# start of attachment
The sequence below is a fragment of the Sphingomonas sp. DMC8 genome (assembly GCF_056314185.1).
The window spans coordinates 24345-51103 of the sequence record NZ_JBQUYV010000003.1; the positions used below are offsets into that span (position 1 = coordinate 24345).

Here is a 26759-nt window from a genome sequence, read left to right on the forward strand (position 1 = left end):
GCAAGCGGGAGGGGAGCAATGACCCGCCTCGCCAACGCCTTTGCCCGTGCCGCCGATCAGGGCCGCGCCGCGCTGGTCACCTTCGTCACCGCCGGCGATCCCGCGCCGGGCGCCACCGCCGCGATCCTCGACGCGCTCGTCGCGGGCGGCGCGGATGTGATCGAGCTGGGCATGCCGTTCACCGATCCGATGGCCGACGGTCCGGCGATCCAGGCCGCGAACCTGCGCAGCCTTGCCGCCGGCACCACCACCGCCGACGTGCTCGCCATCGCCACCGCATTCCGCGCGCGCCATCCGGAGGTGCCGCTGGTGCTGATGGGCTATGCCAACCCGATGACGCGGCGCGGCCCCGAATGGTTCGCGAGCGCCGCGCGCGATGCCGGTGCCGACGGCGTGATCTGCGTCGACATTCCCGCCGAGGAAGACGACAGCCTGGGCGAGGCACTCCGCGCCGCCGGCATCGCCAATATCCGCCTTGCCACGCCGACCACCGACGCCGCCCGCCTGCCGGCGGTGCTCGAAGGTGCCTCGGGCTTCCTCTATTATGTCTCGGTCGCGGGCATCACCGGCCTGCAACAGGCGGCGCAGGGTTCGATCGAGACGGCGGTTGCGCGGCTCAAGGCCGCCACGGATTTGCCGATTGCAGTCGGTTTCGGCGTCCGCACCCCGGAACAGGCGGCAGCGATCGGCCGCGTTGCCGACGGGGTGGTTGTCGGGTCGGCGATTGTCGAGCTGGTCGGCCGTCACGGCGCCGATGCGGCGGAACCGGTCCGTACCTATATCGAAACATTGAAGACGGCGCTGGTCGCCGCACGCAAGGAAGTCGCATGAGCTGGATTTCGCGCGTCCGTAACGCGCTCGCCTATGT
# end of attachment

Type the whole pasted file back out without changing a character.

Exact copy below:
The sequence below is a fragment of the Sphingomonas sp. DMC8 genome (assembly GCF_056314185.1).
The window spans coordinates 24345-51103 of the sequence record NZ_JBQUYV010000003.1; the positions used below are offsets into that span (position 1 = coordinate 24345).

Here is a 26759-nt window from a genome sequence, read left to right on the forward strand (position 1 = left end):
GCAAGCGGGAGGGGAGCAATGACCCGCCTCGCCAACGCCTTTGCCCGTGCCGCCGATCAGGGCCGCGCCGCGCTGGTCACCTTCGTCACCGCCGGCGATCCCGCGCCGGGCGCCACCGCCGCGATCCTCGACGCGCTCGTCGCGGGCGGCGCGGATGTGATCGAGCTGGGCATGCCGTTCACCGATCCGATGGCCGACGGTCCGGCGATCCAGGCCGCGAACCTGCGCAGCCTTGCCGCCGGCACCACCACCGCCGACGTGCTCGCCATCGCCACCGCATTCCGCGCGCGCCATCCGGAGGTGCCGCTGGTGCTGATGGGCTATGCCAACCCGATGACGCGGCGCGGCCCCGAATGGTTCGCGAGCGCCGCGCGCGATGCCGGTGCCGACGGCGTGATCTGCGTCGACATTCCCGCCGAGGAAGACGACAGCCTGGGCGAGGCACTCCGCGCCGCCGGCATCGCCAATATCCGCCTTGCCACGCCGACCACCGACGCCGCCCGCCTGCCGGCGGTGCTCGAAGGTGCCTCGGGCTTCCTCTATTATGTCTCGGTCGCGGGCATCACCGGCCTGCAACAGGCGGCGCAGGGTTCGATCGAGACGGCGGTTGCGCGGCTCAAGGCCGCCACGGATTTGCCGATTGCAGTCGGTTTCGGCGTCCGCACCCCGGAACAGGCGGCAGCGATCGGCCGCGTTGCCGACGGGGTGGTTGTCGGGTCGGCGATTGTCGAGCTGGTCGGCCGTCACGGCGCCGATGCGGCGGAACCGGTCCGTACCTATATCGAAACATTGAAGACGGCGCTGGTCGCCGCACGCAAGGAAGTCGCATGAGCTGGATTTCGCGCGTCCGTAACGCGCTCGCCTATGT